Contact Lens Care and Solutions
Title: Contact Lens Care and Solutions
Authors: David Meyer, OD, FAAO, Meagan Miles, OD
Photographer: Meagan Miles, OD
Keywords/Main Subjects: contact lenses, contact lens care, contact lens solutions
Contact Lens Care and Solutions
The key to successful contact lens wear is good contact lens care. With all the options for contact lens solutions, picking the right solution can be overwhelming to patients.
Proper Soft Contact Lens Care
Always wash your hands with a soap that does not contain lotion or moisturizer before handling a contact lens. It is best to consistently work with one eye first to avoid mixing up the right and left lenses.
When using multipurpose solution:
When using a multipurpose solution, place the contact lens in the palm of your hand and rub with solution for approximately 20 seconds, although actual time varies by brand. There are currently no “no rub” multipurpose solutions on the market due to their increased risk of causing corneal infections. Next, rinse the lens, place it in the case, and immerse completely with solution. Leave the contact lenses in the case for approximately four to six hours, although actual time varies by solutions (see below). Never “top off” the solution in the case. Topping off does not allow a high enough concentration of disinfectant for the solution to be effective. Never put tap water on a soft contact lens. Soft lenses act like sponges and hold on to irritants and microbes that are in the water. Also, avoid getting pool, hot tub, river, lake, or ocean water on your contact lenses.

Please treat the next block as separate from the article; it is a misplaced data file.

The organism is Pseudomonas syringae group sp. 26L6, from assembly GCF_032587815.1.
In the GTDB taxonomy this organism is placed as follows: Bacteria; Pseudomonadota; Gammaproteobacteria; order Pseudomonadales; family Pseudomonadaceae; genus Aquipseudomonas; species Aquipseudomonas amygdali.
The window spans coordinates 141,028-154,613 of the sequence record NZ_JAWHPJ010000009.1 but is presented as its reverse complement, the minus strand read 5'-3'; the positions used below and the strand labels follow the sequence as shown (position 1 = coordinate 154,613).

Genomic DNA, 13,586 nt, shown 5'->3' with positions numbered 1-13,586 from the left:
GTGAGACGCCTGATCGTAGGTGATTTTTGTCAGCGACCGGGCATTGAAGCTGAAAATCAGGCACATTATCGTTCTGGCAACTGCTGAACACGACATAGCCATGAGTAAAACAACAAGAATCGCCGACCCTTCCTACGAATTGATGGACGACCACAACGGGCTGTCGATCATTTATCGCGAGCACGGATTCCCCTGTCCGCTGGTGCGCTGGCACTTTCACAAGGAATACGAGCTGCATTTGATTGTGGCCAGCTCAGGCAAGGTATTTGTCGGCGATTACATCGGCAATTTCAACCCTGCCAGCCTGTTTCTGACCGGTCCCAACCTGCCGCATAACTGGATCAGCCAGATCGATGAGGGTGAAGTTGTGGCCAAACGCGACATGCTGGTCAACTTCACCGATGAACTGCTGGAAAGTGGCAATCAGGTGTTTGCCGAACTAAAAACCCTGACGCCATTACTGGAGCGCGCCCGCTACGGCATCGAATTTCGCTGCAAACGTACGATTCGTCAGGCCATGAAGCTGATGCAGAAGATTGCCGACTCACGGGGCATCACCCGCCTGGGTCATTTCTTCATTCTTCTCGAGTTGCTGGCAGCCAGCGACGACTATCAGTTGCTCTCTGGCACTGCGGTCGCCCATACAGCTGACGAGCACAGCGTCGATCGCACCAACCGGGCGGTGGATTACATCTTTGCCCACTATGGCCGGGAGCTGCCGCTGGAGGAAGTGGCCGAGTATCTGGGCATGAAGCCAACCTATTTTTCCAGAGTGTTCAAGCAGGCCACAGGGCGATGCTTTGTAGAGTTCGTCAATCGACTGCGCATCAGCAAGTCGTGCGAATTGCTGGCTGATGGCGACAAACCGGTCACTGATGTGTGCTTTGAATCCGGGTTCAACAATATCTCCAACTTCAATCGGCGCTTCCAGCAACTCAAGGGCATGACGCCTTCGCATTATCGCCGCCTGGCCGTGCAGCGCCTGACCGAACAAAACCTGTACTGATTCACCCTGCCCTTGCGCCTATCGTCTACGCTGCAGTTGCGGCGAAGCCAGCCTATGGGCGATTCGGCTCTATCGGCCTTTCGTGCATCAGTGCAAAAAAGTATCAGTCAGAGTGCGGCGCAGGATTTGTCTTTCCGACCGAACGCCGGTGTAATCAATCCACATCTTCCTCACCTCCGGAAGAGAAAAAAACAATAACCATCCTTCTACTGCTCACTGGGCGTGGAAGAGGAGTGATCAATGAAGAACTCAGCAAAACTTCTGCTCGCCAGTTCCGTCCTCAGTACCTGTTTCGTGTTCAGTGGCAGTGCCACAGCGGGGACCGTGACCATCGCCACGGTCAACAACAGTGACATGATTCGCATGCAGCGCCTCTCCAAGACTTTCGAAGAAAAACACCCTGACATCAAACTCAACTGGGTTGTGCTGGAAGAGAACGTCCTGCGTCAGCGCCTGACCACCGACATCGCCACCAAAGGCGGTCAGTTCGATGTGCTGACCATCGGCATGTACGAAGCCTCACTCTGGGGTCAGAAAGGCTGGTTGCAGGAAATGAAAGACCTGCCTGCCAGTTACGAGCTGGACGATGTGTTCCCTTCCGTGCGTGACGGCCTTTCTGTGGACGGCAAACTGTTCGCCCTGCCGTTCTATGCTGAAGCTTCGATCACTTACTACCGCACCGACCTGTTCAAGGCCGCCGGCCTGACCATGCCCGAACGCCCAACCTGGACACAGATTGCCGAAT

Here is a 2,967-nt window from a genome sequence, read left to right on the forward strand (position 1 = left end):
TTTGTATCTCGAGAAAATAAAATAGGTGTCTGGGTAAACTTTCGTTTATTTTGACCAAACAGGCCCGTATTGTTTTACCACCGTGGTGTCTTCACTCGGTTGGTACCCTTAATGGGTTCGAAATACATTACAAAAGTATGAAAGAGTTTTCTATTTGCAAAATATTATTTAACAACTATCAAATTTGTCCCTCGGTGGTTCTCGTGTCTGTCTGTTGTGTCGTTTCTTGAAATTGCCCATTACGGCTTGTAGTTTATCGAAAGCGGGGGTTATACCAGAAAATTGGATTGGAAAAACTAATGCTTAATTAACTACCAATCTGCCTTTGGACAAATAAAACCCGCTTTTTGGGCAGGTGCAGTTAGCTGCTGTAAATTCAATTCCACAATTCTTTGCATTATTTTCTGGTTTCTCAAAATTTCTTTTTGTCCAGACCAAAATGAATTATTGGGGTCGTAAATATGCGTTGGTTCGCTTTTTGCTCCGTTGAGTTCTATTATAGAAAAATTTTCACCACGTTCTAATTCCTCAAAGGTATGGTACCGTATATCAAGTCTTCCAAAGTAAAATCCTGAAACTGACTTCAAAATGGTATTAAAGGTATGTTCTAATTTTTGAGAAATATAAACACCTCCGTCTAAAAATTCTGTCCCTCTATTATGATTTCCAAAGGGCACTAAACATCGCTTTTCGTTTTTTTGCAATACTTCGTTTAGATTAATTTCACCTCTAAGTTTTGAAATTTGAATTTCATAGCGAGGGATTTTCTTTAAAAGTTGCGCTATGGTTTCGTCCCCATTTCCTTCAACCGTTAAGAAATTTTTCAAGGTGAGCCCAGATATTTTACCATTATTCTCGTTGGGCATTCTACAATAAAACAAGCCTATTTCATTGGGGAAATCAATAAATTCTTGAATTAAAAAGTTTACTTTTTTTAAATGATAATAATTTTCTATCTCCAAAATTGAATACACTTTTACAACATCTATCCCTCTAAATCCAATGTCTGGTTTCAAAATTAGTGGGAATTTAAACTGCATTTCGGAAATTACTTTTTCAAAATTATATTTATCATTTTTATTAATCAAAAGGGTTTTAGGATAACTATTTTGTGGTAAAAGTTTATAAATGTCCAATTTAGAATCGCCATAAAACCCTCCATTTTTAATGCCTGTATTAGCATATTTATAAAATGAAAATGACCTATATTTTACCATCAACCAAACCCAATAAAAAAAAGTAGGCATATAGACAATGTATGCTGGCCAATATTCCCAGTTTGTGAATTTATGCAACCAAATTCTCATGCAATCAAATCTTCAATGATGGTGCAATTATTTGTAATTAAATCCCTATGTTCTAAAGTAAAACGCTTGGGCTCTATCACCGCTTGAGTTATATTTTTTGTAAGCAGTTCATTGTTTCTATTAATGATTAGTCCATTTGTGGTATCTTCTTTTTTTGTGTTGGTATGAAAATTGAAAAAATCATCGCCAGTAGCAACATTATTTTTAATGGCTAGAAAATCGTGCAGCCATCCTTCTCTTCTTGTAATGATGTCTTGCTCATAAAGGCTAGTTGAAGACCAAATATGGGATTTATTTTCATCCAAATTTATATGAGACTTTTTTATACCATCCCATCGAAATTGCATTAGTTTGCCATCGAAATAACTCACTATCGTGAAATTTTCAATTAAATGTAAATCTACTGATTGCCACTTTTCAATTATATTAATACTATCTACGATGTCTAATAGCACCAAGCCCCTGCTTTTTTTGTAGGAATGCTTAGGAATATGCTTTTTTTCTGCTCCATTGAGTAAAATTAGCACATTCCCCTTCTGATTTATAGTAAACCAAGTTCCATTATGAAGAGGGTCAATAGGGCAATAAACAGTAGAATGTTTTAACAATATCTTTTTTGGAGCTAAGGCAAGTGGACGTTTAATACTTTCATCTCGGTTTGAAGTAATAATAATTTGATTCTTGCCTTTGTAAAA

When using a hydrogen peroxide solution:
To use a hydrogen peroxide solution, again start by washing your hands. Place each contact lens in the appropriate chamber on the case. Rinse each lens with the solution for at least five seconds. Fill the clear case to the fill line and place the chamber in the case. It is normal for the case to bubble and gas to escape from the top of the case. Leave the contact lenses in the case for at least six hours. You must use a case that is made for hydrogen peroxide solutions. If you do not use the appropriate case or wait for at least six hours, then there will be burning and damage to the front of your eyes when you put the contact lenses in you eyes. Never put hydrogen peroxide solutions directly into your eyes. Since hydrogen peroxide solutions do not have additional preservatives, they do not kill pathogens after the first six hours and are not appropriate for long term storage. It is only safe to keep the lenses in the solutions for up to seven days.
Contact lens cases should be allowed to air dry open side down on a clean surface when not in use. Cases should be replaced every three months. Generally, solution comes with a new contact lens case. Not replacing your case can cause the formation of a biofilm that most solutions cannot disinfect. Even if the case appears clean to the naked eye, there are still likely microbes you cannot see.
Types of Soft Contact Lens Solutions
Multipurpose solutions (MPS) are used to clean and disinfect contact lenses. All currently available MPS must be rubbed on the contact lens before storage for them to be fully effective. MPS are safe to put in the eye. A summary of different types of MPS for soft contact lenses can be found on Table 1.